For a good part of its history, American higher education and its stakeholders have accepted two basic propositions about the measurement and assurance of quality: One is that price and prestige are highly correlated with quality; that is, the more expensive and selective the institution, the better its product must be. The other is a "trust the academy" approach to student learning: Grades and institutional reputation are sufficient warranties of graduates' preparation for the demands of citizenship and the workplace. These notions may not be acknowledged explicitly, but they are evidenced in the emphasis placed on U.S. News and World Report and similar rankings, and in the lack of comprehensive postsecondary learning assessment revealed by report cards such as the National Center for Public Policy and Higher Education's Measuring Up.
Several factors suggest that these propositions simply are not sustainable if the United States is serious about maintaining its competitiveness in the tightening worldwide race for human capital. In a knowledge-driven economy, accountability systems that emphasize higher education's means of production (e.g., admissions standards, sat/act scores, spending per student) rather than its product (e.g., educational outcomes) will boost neither the quality nor the quantity of the nation's human capital. In other words, gauging quality by measuring how many students cannot get into an institution rather than by how many fulfill educational goals (that is, by what they know and can do) is a formula for mediocrity in the global landscape.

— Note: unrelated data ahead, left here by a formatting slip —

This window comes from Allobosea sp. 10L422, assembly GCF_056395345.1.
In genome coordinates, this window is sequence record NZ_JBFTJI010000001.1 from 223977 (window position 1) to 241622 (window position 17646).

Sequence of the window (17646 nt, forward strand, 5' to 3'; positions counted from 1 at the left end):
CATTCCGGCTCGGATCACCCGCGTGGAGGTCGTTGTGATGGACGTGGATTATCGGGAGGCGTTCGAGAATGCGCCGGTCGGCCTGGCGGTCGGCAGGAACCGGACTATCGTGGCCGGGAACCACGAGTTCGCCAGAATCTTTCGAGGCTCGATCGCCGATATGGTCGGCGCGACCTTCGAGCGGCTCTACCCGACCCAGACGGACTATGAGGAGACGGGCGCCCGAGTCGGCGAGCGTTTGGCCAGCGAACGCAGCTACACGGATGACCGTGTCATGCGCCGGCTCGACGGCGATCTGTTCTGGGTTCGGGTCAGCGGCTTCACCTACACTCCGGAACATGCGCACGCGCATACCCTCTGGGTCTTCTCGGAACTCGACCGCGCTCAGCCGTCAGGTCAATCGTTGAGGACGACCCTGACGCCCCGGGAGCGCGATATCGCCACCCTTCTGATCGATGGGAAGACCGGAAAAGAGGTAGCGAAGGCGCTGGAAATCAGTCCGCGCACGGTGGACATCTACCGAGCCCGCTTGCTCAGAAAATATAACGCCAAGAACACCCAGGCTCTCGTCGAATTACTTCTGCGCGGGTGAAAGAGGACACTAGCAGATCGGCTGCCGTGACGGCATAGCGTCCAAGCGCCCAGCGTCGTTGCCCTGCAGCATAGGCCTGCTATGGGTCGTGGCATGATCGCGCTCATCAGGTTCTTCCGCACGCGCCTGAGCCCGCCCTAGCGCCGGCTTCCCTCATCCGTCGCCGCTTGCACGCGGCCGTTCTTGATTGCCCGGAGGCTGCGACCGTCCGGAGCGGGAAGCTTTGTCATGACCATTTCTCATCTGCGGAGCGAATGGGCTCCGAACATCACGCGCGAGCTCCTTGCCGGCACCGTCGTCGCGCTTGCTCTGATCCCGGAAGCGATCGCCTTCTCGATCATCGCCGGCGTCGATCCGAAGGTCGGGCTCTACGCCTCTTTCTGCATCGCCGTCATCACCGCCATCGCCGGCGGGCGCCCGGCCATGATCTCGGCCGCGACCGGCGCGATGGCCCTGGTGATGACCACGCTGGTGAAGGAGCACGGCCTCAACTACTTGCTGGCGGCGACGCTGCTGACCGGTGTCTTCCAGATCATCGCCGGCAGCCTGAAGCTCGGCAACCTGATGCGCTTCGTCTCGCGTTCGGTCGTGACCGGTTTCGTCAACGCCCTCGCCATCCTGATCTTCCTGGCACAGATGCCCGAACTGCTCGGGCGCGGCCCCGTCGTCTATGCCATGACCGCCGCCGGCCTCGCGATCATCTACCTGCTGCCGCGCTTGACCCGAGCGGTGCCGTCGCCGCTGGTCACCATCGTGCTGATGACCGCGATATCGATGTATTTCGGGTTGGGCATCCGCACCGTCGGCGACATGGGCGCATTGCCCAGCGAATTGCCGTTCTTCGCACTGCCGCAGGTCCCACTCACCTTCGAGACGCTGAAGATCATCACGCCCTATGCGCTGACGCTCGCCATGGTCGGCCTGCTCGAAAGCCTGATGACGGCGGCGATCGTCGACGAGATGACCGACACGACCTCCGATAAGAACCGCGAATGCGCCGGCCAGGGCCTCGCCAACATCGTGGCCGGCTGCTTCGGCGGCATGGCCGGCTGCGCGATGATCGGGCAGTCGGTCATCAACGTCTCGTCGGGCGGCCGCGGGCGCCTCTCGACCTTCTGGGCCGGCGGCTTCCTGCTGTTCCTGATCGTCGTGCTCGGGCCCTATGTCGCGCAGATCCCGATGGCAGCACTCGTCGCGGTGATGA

In addition, a raft of recent data indicate that American higher education's product may not warrant the "best in the world" label that academics and policymakers have been so eager to claim: Consider the following:
* The most recent edition of the U.S. Department of Education's National Assessment of Adult Literacy (NAAL) found that the quantitative literacy of college graduates fell from 1992 to 2003 and that document and prose literacy remained unchanged.
* A study by the American Institutes for Research found that one in five four-year college graduates lacked the analytical and computational skills to complete an office supply order or estimate the auto mileage remaining on a partial tank of gasoline. This proficiency gap is in evidence across institutional type and control.
* Recent employer surveys have found that a significant proportion of college graduates have insufficient skills in key areas - especially written and oral communication and reasoning/analysis - for workplace success.
The bottom line is that our higher education system values what it measures but is not measuring what it should value. …